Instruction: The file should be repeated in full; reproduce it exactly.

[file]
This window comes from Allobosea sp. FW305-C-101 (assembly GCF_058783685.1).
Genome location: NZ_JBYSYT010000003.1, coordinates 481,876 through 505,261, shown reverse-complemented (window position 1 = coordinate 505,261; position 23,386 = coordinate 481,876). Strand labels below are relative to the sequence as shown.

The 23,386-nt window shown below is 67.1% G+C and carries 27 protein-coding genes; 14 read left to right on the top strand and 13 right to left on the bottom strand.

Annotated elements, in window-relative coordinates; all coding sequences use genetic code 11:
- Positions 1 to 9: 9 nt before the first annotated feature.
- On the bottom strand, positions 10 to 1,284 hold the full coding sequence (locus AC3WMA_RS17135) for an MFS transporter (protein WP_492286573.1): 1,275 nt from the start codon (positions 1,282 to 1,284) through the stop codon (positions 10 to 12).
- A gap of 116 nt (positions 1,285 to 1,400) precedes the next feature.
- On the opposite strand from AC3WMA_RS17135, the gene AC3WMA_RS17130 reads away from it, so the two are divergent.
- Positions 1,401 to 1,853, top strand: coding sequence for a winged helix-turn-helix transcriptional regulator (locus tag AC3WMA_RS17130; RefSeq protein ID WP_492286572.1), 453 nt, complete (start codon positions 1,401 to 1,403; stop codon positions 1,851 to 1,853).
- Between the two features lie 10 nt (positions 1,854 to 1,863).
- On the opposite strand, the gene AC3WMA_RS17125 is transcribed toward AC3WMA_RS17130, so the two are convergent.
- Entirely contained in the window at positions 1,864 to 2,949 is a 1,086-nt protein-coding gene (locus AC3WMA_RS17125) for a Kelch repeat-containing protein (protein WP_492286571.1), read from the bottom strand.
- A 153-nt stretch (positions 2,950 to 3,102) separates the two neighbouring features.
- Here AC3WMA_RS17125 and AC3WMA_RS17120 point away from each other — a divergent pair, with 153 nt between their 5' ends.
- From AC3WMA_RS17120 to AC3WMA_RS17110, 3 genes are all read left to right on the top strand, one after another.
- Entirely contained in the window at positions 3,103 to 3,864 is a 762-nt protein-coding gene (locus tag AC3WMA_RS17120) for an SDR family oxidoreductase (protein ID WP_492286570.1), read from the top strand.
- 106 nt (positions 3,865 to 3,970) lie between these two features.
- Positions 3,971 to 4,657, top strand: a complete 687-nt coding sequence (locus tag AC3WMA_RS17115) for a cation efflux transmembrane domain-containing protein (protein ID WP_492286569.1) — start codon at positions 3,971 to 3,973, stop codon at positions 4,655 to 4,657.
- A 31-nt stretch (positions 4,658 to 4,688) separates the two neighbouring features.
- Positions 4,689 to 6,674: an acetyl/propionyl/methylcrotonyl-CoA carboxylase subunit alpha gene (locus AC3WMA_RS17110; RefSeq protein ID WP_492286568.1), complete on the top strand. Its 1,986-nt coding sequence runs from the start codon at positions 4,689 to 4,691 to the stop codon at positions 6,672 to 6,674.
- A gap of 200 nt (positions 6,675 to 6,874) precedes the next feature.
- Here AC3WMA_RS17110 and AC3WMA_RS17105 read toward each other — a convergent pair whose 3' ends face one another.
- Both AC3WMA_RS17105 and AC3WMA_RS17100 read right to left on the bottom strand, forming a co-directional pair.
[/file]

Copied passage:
This window comes from Allobosea sp. FW305-C-101 (assembly GCF_058783685.1).
Genome location: NZ_JBYSYT010000003.1, coordinates 481,876 through 505,261, shown reverse-complemented (window position 1 = coordinate 505,261; position 23,386 = coordinate 481,876). Strand labels below are relative to the sequence as shown.

The 23,386-nt window shown below is 67.1% G+C and carries 27 protein-coding genes; 14 read left to right on the top strand and 13 right to left on the bottom strand.

Annotated elements, in window-relative coordinates; all coding sequences use genetic code 11:
- Positions 1 to 9: 9 nt before the first annotated feature.
- On the bottom strand, positions 10 to 1,284 hold the full coding sequence (locus AC3WMA_RS17135) for an MFS transporter (protein WP_492286573.1): 1,275 nt from the start codon (positions 1,282 to 1,284) through the stop codon (positions 10 to 12).
- A gap of 116 nt (positions 1,285 to 1,400) precedes the next feature.
- On the opposite strand from AC3WMA_RS17135, the gene AC3WMA_RS17130 reads away from it, so the two are divergent.
- Positions 1,401 to 1,853, top strand: coding sequence for a winged helix-turn-helix transcriptional regulator (locus tag AC3WMA_RS17130; RefSeq protein ID WP_492286572.1), 453 nt, complete (start codon positions 1,401 to 1,403; stop codon positions 1,851 to 1,853).
- Between the two features lie 10 nt (positions 1,854 to 1,863).
- On the opposite strand, the gene AC3WMA_RS17125 is transcribed toward AC3WMA_RS17130, so the two are convergent.
- Entirely contained in the window at positions 1,864 to 2,949 is a 1,086-nt protein-coding gene (locus AC3WMA_RS17125) for a Kelch repeat-containing protein (protein WP_492286571.1), read from the bottom strand.
- A 153-nt stretch (positions 2,950 to 3,102) separates the two neighbouring features.
- Here AC3WMA_RS17125 and AC3WMA_RS17120 point away from each other — a divergent pair, with 153 nt between their 5' ends.
- From AC3WMA_RS17120 to AC3WMA_RS17110, 3 genes are all read left to right on the top strand, one after another.
- Entirely contained in the window at positions 3,103 to 3,864 is a 762-nt protein-coding gene (locus tag AC3WMA_RS17120) for an SDR family oxidoreductase (protein ID WP_492286570.1), read from the top strand.
- 106 nt (positions 3,865 to 3,970) lie between these two features.
- Positions 3,971 to 4,657, top strand: a complete 687-nt coding sequence (locus tag AC3WMA_RS17115) for a cation efflux transmembrane domain-containing protein (protein ID WP_492286569.1) — start codon at positions 3,971 to 3,973, stop codon at positions 4,655 to 4,657.
- A 31-nt stretch (positions 4,658 to 4,688) separates the two neighbouring features.
- Positions 4,689 to 6,674: an acetyl/propionyl/methylcrotonyl-CoA carboxylase subunit alpha gene (locus AC3WMA_RS17110; RefSeq protein ID WP_492286568.1), complete on the top strand. Its 1,986-nt coding sequence runs from the start codon at positions 4,689 to 4,691 to the stop codon at positions 6,672 to 6,674.
- A gap of 200 nt (positions 6,675 to 6,874) precedes the next feature.
- Here AC3WMA_RS17110 and AC3WMA_RS17105 read toward each other — a convergent pair whose 3' ends face one another.
- Both AC3WMA_RS17105 and AC3WMA_RS17100 read right to left on the bottom strand, forming a co-directional pair.